Nº 10 2012 > Global Symposium for Regulators | Special report
Defining markets: a regulatory ladder of intervention in a converged digital environment
The session on intervention in a converged digital environment, moderated by Kathleen Riviere-Smith, Chief Executive Officer of the Utilities Regulation and Competition Authority, Bahamas, covered: defining significant market power in a converged technology and service-neutral environment; the move from regulation to deregulation; whether significant market power operators who invest heavily in network deployment or innovate fast should be treated differently; and the roles of competition authorities and ICT regulators, with a view to avoiding overlap and fostering cooperation.
Ms Riviere-Smith said that the ICT market is moving towards a converged environment, and asked whether regulators should deregulate to allow innovation.
Christian Koboldt, Co-founder of DotEcon and author of the ITU Broadband Report on Competition and regulation in a converged broadband world, said that in a converged environment the same operator can provide different services through bundling, and that 70 to 90 per cent of broadband customers in developed countries use bundled services. Also, there is a range of different broadband ecosystems: digital subscriber line (DSL), cable and fibre for fixed, with a mixture of the three technologies and a growing role for mobile. The implication of this for market definition is the need to concentrate on marginal customers who switch to different products depending on price.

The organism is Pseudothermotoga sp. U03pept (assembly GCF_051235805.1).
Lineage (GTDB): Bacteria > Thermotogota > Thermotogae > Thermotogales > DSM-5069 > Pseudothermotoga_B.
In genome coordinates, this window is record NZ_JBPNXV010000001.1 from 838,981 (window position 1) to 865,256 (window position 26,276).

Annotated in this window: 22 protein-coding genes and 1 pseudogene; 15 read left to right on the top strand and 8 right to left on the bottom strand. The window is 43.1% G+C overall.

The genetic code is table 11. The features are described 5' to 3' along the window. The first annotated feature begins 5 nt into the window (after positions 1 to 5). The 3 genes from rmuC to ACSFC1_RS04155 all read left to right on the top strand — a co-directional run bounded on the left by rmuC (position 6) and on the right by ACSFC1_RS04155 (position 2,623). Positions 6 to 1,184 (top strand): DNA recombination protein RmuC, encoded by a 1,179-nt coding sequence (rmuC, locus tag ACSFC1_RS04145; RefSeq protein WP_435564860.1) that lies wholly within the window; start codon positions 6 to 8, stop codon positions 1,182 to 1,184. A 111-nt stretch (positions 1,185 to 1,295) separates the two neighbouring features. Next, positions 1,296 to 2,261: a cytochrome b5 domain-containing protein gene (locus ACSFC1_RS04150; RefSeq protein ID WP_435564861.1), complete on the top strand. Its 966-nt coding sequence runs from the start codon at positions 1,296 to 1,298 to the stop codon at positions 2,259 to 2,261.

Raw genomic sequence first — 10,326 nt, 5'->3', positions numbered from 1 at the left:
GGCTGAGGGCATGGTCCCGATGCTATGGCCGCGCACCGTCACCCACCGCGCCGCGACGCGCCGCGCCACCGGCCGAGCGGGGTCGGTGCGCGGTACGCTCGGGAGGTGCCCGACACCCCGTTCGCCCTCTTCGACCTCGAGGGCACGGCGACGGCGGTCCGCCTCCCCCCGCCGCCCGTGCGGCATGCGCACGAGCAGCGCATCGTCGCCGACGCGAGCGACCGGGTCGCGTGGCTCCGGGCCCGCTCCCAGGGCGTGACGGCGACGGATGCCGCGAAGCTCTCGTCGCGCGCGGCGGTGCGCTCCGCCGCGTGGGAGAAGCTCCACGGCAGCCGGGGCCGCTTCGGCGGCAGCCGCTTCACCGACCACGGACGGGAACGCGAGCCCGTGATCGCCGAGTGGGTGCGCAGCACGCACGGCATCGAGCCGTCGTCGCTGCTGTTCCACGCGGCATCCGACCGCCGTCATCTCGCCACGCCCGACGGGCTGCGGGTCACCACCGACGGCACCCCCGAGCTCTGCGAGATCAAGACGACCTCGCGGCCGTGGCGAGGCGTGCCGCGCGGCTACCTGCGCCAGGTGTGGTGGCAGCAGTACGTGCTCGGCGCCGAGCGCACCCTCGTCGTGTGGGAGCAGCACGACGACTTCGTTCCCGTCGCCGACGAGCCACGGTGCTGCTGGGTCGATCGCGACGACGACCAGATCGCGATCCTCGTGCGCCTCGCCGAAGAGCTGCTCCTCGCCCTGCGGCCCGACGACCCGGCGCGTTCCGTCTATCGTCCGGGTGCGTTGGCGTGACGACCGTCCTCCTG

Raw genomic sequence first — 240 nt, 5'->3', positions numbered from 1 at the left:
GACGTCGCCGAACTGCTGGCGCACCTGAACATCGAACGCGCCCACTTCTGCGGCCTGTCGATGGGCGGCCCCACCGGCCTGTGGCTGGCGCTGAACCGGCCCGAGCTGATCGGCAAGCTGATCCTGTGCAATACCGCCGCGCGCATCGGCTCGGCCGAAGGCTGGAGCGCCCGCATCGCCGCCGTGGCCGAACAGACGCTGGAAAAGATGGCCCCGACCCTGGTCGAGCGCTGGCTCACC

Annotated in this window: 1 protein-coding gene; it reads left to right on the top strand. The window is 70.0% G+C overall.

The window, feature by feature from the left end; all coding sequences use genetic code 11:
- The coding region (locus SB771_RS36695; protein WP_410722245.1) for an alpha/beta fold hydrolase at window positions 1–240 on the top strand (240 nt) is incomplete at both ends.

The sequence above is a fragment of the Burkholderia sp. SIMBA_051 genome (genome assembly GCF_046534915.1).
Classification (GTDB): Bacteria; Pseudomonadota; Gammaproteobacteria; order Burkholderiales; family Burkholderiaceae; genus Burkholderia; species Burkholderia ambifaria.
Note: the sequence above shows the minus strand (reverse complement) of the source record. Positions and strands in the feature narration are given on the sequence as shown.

Different types of networks can give access to the same service in a non-discriminatory manner, but the rules applying to the different services and the boundaries of the various regulatory authorities need to be clear.
Mohamed Bubashait, General Director of the Telecommunications Regulatory Authority (TRA), Bahrain, explained that TRA was the first authority in the region to conduct a market review, and that it has published extensive guidelines on how to define markets and foster competition. While there is no competition commission in Bahrain, TRA has the power to enforce ex-post provisions in the telecommunication sector.
Abdus Samad, Commissioner of Bangladesh’s Telecommunication Regulatory Commission, said that the concept of “dominant position” is defined by the general competition law in Bangladesh, and that the market currently functions under competition mechanisms with some regulatory boundaries, such as price regulation, to ensure sustainability of small market players.
Participants discussed the separation of competencies between the regulatory authorities and the competition authorities, noting that the expertise of the sectorial regulatory authority should be beneficial to the competition authority.